Joyce Fegan: Women should be able to wear whatever we want

The fuss about the sportswomen in this photo highlights the damaging nonsense we tell women and girls about their bodies
Joyce Fegan: Women should be able to wear whatever we want

We're criticised for baring a little skin in hot weather — but, just as bizarrely, Norway’s beach handball team was fined because Euro 2021 tournament organisers deemed the kit in this photo as not revealing enough.
Picture: Norway Beach Handball Women

"Wear the damn shorts", reads the pithy quote.

The transition was swift — from 18 months of daily bread and biscuits to having to bare it all in 30 degrees of heat.

Our consumption of the biscuits — a benign enough coping mechanism in the face of seemingly endless uncertainty — had already gotten the shaming treatment.

"Shift that Covid stone?" Sorry, the only thing my weighing scales measures is grammes of flour, and who decided it was a stone anyway?

And just like no one was ready for a pandemic, no one was prepared for a heatwave either, especially not in Ireland where air-conditioning is not your everyday household white good. A bit like how at Christmas the pressure is on to attend every gathering, the heat is on to get out and make the most of the sun, wear the shorts, bare the skin.

The bit we forgot — and thanks to the Norwegian beach handball team for reminding us this week — is that the widespread messaging to women and their bodies is 'be lean, lithe, and light and let us see it'.

But what if you are not lean, lithe, and light, and you're not comfortable wearing the shorts? 

Just because the heat suddenly gets turned up to 30 doesn't mean the above messaging gets turned down as swiftly.

For many, especially those with disordered eating or body image issues, being told to boldly "wear the damn shorts" is about as helpful an instruction as being instructed to "shift that Covid stone". 

Unless you are a member of the Norwegian beach handball team, that is. 

They're embracing shorts for a different reason.

This week, the Norwegian women’s beach handball team was fined €1,500 for refusing to wear bikini bottoms during a game in their Euro 2021 tournament. In protest, the team wore thigh-length shorts during their match against Spain on Sunday, not the regulation bikini-bottom design that female players must wear.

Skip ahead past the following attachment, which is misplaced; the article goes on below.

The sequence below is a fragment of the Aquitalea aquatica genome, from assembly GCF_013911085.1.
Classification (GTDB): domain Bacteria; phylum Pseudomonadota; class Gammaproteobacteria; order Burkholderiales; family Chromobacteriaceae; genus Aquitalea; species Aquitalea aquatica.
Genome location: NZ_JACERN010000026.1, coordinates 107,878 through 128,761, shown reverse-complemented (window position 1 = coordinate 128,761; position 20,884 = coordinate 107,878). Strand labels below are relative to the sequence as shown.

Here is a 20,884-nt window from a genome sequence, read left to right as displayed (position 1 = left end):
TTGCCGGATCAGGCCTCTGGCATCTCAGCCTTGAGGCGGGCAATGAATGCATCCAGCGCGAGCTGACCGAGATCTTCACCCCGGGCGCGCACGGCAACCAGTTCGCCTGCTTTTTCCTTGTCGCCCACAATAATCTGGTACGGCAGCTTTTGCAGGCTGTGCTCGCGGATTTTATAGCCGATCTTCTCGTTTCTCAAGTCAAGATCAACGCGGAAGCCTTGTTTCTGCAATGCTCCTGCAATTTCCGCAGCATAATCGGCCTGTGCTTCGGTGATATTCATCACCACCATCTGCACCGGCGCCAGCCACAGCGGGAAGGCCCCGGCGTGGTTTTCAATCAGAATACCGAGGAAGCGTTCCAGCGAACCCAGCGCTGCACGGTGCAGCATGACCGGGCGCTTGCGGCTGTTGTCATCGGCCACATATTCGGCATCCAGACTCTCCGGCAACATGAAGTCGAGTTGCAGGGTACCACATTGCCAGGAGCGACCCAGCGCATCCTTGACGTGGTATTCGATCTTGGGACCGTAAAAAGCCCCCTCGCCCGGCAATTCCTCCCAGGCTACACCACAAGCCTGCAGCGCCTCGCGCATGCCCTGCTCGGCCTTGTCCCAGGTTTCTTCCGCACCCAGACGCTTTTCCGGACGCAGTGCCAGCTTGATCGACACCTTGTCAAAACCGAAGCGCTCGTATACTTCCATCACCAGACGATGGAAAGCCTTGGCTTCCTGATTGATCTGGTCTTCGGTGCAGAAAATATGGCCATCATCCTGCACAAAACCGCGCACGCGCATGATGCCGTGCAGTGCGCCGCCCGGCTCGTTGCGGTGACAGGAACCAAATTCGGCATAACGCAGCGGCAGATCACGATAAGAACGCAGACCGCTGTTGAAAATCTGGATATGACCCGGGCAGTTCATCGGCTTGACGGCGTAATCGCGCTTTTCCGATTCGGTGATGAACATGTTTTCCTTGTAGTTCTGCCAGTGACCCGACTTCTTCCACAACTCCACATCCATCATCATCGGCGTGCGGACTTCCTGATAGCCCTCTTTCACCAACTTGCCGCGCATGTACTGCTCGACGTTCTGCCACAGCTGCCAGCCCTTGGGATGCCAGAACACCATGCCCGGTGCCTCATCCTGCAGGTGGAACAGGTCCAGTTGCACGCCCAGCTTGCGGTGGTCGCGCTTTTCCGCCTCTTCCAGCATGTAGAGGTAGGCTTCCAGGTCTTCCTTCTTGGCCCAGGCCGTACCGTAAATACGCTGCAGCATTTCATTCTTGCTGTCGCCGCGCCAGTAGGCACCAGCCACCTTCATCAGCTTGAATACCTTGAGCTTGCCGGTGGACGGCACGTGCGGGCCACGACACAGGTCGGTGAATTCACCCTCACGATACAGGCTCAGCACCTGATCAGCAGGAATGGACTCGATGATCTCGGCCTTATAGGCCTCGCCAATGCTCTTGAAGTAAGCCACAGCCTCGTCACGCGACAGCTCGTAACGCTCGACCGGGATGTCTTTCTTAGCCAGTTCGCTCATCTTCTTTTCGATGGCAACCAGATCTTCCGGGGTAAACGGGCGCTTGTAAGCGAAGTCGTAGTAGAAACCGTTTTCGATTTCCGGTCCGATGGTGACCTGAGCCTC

According to International Handball Federation regulations, male players are allowed to play in tank tops and shorts, but women are required to wear midriff-baring tops and bikini bottoms “with a close fit and cut on an upward angle toward the top of the leg” and a maximum side width of four inches. (Why give different clothing regulations to different sexes?)

And when the women's team wore shorts they were fined for wearing "improper clothing".

At international level, we instruct women to wear such midriff-baring clothing and financially punish them when they don't.

And, at a local or personal level, we give out about young girls "going around in short shorts", or scoff that others "should really cover up".

When did clothing and bodies get so highly charged?

Whatever about "wearing the damn shorts", it's a case of being damned if we do and damned if we don't.

We'll be judged for the likes of the so-called Covid stone and what clothes look like on us as an apparent result of it and we'll be judged for fitting into the lean, lithe, light international body regulation and "going around in short shorts" with the audacity to have skin on display.

In a world where billionaires travel to space instead of adequately remunerating their workforce, and where companies refuse to take responsibility for their own oil spill, surely a woman enjoying her body, the fresh air on her skin, and wearing whatever she feels best in, shouldn't be the thing that triggers our offence.